Bug 6750 - After 'machine password timeout' /etc/krb5.keytab is not updated
After 'machine password timeout' /etc/krb5.keytab is not updated
Status: NEW
Product: Samba 3.6
Classification: Unclassified
Component: Winbind
3.6.1
x86 Linux
: P3 major
: ---
Assigned To: Guenther Deschner
Samba QA Contact
:
Depends on:
Blocks:
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Reported: 2009-09-21 16:25 UTC by Jason Gunthorpe
Modified: 2014-06-25 18:24 UTC (History)
4 users (show)

See Also:


Attachments
keytab autorefresh patch for 3.6 (1.96 KB, patch)
2014-02-25 15:12 UTC, Vitaliy Filippov
no flags Details
Keytab auto-refresh patch for 4.1 (2.05 KB, patch)
2014-06-14 07:33 UTC, Vitaliy Filippov
no flags Details

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Description Jason Gunthorpe 2009-09-21 16:25:18 UTC
It is great that samba has leaned how to refresh the machine password, but when it does this and doesn't update the /etc/krb5.keytab it breaks every other kerberos service on the machine.

I can't figure out how to get it do this..

My smb.conf has:
kerberos method = secrets and keytab

I can't find any code that looks like it would update the keytab so I guess it is broken..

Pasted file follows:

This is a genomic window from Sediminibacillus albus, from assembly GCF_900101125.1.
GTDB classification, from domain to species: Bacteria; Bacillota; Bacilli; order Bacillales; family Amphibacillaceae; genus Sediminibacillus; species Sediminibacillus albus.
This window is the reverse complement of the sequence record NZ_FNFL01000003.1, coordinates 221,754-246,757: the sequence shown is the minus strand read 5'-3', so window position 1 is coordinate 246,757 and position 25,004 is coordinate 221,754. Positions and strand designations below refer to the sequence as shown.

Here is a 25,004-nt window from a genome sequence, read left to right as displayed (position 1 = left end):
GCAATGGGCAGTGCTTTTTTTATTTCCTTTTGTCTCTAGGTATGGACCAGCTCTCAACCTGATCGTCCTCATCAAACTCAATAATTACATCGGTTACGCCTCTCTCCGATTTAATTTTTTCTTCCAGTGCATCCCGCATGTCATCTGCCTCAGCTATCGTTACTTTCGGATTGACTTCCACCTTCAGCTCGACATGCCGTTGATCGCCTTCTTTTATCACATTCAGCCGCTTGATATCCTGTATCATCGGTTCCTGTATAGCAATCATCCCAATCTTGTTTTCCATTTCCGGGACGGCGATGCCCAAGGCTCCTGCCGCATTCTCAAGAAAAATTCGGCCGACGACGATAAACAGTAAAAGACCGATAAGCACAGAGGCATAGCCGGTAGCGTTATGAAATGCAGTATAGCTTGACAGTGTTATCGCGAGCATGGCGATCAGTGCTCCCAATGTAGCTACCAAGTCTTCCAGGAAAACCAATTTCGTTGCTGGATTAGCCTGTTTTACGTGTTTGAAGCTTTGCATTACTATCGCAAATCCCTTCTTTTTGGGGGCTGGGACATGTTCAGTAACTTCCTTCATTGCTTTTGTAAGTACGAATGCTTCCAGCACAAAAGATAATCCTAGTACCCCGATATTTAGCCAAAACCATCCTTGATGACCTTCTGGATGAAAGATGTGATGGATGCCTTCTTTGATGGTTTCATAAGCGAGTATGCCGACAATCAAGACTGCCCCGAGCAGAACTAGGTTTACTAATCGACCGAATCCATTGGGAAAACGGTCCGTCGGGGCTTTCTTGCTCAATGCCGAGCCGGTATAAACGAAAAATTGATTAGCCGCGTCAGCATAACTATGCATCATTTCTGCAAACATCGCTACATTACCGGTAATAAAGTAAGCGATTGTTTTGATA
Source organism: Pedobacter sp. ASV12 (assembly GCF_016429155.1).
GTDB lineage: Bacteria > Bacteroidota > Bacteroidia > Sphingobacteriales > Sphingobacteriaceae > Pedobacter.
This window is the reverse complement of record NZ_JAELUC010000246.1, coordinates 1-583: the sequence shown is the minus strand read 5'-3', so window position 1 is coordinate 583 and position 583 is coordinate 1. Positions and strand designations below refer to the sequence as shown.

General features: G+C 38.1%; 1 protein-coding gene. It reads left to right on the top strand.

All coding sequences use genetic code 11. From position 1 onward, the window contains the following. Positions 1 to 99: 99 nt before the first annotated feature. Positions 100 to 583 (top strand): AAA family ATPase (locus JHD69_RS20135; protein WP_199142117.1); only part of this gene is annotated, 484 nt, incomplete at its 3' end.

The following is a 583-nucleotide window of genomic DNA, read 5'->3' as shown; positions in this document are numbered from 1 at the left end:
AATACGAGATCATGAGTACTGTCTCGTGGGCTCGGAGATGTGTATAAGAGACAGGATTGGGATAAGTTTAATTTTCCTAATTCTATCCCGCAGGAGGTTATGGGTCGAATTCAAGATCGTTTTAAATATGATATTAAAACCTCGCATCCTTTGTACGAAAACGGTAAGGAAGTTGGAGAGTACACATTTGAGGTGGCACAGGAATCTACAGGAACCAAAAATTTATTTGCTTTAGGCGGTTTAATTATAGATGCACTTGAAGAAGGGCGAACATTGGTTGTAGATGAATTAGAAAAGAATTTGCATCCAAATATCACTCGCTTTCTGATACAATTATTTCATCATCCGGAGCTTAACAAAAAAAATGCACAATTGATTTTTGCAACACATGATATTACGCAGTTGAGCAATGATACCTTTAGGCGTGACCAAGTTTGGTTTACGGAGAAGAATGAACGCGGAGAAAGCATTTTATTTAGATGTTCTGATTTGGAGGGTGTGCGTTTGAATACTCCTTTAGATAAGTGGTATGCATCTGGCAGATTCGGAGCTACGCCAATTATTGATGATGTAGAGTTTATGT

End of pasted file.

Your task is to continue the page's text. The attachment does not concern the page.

The keytab should be refreshed, but a better job is needed compared to 'net ads keytab create' the latter doesn't create entries for any additional SPNs the host may have (say created by net ads keytab add). Which I think is a separate bug in of itself..

No idea how to handle multiple keytabs, my webserver for instance has a apache-only keytab with just the various http SPNs in it.
Comment 1 Guenther Deschner 2009-09-22 10:03:02 UTC
The current code will simply don't do any machine account password changes once you use a kerberos keytab as per smb.conf setting. Are you saying winbind tries to do so ?

Auto refreshing the keytab potentially requires admin credentials, for that reason it wasn't added when implementing the automatic machine password change mechanism initially.
Comment 2 Jason Gunthorpe 2009-09-22 15:13:54 UTC
Which smb.conf setting are you referring to? I have 'kerberos method = secrets and keytab' and the kvno of my host is increasing once a week. This is samba 3.4.0

Why does regenerating the keytab require admin credentials? Is that some weird corner case? It works for me using my ordinary user (non-admin) credentials. I thought the process would be to generate the keytab entries from the machine password and current kvno - just as samba must be doing on the fly internally to compute the keys. The machine account can surely be used to access any ancillary data?

I always thought it was just a bug that net ads keytab create prompted for a password..

FWIW, this was not happening in 3.3.2 and prior versions.
Comment 3 Michael Adam 2009-09-22 15:57:01 UTC
reassigning to günther...
Comment 4 Simo Sorce 2009-09-23 11:02:09 UTC
Guenther, I think that if the password change is successful we should just generate a new keytab locally and save it over /etc/krb5.keytab
Comment 5 Guenther Deschner 2011-10-28 11:51:43 UTC
Planning to finally fix this for 3.6.x
Comment 6 Martin 2013-04-14 17:43:13 UTC
(In reply to comment #5)
> Planning to finally fix this for 3.6.x

Is this fixed in 3.6.x?

Does there need to be any special setting in smb.conf to enable this functionality? Using 3.6.3 over here.